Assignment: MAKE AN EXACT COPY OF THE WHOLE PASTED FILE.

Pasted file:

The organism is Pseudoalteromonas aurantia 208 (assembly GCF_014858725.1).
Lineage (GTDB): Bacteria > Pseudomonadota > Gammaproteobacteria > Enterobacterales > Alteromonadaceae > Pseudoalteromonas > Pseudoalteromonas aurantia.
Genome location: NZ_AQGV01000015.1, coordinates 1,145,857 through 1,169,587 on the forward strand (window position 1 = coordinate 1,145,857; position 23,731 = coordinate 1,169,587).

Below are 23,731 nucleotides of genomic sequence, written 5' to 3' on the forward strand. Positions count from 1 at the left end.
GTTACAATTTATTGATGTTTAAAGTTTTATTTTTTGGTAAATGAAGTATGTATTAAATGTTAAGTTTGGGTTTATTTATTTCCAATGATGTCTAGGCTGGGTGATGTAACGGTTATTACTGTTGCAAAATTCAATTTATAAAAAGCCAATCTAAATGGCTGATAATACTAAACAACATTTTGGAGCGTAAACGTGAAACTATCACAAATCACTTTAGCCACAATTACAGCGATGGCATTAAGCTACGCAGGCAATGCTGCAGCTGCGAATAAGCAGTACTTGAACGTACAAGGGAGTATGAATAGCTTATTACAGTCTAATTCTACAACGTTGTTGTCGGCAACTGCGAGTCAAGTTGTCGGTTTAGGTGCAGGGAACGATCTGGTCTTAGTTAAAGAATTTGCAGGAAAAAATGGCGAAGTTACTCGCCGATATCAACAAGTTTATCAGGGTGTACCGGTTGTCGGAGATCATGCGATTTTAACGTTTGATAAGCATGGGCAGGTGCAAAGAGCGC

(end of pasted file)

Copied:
The organism is Pseudoalteromonas aurantia 208 (assembly GCF_014858725.1).
Lineage (GTDB): Bacteria > Pseudomonadota > Gammaproteobacteria > Enterobacterales > Alteromonadaceae > Pseudoalteromonas > Pseudoalteromonas aurantia.
Genome location: NZ_AQGV01000015.1, coordinates 1,145,857 through 1,169,587 on the forward strand (window position 1 = coordinate 1,145,857; position 23,731 = coordinate 1,169,587).

Below are 23,731 nucleotides of genomic sequence, written 5' to 3' on the forward strand. Positions count from 1 at the left end.
GTTACAATTTATTGATGTTTAAAGTTTTATTTTTTGGTAAATGAAGTATGTATTAAATGTTAAGTTTGGGTTTATTTATTTCCAATGATGTCTAGGCTGGGTGATGTAACGGTTATTACTGTTGCAAAATTCAATTTATAAAAAGCCAATCTAAATGGCTGATAATACTAAACAACATTTTGGAGCGTAAACGTGAAACTATCACAAATCACTTTAGCCACAATTACAGCGATGGCATTAAGCTACGCAGGCAATGCTGCAGCTGCGAATAAGCAGTACTTGAACGTACAAGGGAGTATGAATAGCTTATTACAGTCTAATTCTACAACGTTGTTGTCGGCAACTGCGAGTCAAGTTGTCGGTTTAGGTGCAGGGAACGATCTGGTCTTAGTTAAAGAATTTGCAGGAAAAAATGGCGAAGTTACTCGCCGATATCAACAAGTTTATCAGGGTGTACCGGTTGTCGGAGATCATGCGATTTTAACGTTTGATAAGCATGGGCAGGTGCAAAGAGCGC